(A) Time course for the effect of rapamycin (25 ng/ml) on total protein degradation induced by PIF (4.2 nM) over a 24 h period. (B) Time course for the effect of rapamycin on proteasome ‘chymotrypsin-like’ enzyme activity in the presence of PIF (4.2 nM) added at zero time, and measured after a further 24 h period. The values for PIF alone are shown as solid bars whereas the values in the presence of PIF together with rapamycin are shown as open bars. aP<0.05, bP<0.01 and cP<0.001 compared with controls; fP<0.001 compared with PIF alone. (C) Western blot analysis showing the time course for phosphorylation of mTOR by PIF. (D) Western blot analysis showing a time course for phosphorylation of p70S6k by PIF. A densitometric analysis representing the average of three separate Western blots is shown underneath. aP<0.05, bP<0.01 or cP<0.001 compared with control.

Figure 2
Involvement of mTOR in cellular signalling by PIF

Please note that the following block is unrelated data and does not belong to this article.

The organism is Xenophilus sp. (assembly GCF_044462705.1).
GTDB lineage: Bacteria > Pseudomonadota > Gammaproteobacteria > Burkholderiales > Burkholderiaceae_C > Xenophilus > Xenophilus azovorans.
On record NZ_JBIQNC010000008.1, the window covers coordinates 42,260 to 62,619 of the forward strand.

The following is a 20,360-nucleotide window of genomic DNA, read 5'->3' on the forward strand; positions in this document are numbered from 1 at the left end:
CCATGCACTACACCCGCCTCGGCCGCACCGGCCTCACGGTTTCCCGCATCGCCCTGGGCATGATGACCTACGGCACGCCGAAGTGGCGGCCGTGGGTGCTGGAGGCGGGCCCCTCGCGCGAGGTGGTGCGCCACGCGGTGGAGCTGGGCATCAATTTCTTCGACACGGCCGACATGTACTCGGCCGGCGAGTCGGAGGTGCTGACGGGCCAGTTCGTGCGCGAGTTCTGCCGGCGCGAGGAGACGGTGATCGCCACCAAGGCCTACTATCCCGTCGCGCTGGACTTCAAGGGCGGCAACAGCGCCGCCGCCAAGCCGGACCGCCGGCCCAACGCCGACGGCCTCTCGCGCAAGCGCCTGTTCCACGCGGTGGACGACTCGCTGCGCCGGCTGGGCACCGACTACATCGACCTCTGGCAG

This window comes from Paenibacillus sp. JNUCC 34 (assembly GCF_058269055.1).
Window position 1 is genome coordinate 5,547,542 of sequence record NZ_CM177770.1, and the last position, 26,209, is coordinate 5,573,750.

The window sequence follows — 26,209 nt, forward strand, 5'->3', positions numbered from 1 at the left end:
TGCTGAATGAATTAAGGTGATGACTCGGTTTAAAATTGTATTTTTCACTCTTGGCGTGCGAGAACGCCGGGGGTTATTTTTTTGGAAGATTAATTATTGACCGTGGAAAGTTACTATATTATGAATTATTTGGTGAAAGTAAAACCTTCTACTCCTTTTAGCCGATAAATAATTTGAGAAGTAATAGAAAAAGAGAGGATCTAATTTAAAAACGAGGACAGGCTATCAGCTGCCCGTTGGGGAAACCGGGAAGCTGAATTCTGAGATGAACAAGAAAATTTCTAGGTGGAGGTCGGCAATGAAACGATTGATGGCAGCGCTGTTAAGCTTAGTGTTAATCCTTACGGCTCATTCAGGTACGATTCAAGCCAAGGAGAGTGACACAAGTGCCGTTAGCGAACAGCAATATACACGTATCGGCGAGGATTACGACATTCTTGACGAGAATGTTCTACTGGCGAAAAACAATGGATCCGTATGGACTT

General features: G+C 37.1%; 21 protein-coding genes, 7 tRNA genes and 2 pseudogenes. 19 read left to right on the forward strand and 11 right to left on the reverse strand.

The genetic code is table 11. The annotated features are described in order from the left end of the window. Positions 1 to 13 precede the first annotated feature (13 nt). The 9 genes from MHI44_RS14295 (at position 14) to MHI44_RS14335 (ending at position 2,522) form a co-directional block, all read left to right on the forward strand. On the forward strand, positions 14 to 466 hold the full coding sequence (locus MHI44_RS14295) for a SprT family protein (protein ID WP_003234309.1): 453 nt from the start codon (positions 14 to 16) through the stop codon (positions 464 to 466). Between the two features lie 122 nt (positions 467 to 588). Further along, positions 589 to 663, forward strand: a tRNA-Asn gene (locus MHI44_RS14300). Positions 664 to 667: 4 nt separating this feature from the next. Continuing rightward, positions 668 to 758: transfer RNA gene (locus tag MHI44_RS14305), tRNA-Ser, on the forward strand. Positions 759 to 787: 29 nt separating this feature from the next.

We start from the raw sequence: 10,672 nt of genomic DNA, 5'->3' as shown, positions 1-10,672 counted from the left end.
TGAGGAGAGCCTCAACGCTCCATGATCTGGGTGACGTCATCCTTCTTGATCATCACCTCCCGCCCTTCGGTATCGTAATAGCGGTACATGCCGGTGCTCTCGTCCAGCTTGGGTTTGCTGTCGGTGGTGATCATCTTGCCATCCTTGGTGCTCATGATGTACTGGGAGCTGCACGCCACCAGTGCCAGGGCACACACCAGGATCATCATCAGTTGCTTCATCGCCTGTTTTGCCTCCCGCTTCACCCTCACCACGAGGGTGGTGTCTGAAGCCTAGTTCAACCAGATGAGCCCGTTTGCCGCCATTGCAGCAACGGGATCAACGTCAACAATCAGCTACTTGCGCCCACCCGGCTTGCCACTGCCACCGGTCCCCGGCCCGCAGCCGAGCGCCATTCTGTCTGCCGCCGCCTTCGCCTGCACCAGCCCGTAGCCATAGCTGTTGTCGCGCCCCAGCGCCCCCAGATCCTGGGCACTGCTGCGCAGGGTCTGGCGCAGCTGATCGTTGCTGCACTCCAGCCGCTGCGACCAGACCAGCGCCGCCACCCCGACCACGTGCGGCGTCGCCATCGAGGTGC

(A) Time course for the effect of rapamycin (25 ng/ml) on total protein degradation induced by PIF (4.2 nM) over a 24 h period. (B) Time course for the effect of rapamycin on proteasome ‘chymotrypsin-like’ enzyme activity in the presence of PIF (4.2 nM) added at zero time, and measured after a further 24 h period. The values for PIF alone are shown as solid bars whereas the values in the presence of PIF together with rapamycin are shown as open bars. aP<0.05, bP<0.01 and cP<0.001 compared with controls; fP<0.001 compared with PIF alone. (C) Western blot analysis showing the time course for phosphorylation of mTOR by PIF. (D) Western blot analysis showing a time course for phosphorylation of p70S6k by PIF. A densitometric analysis representing the average of three separate Western blots is shown underneath. aP<0.05, bP<0.01 or cP<0.001 compared with control.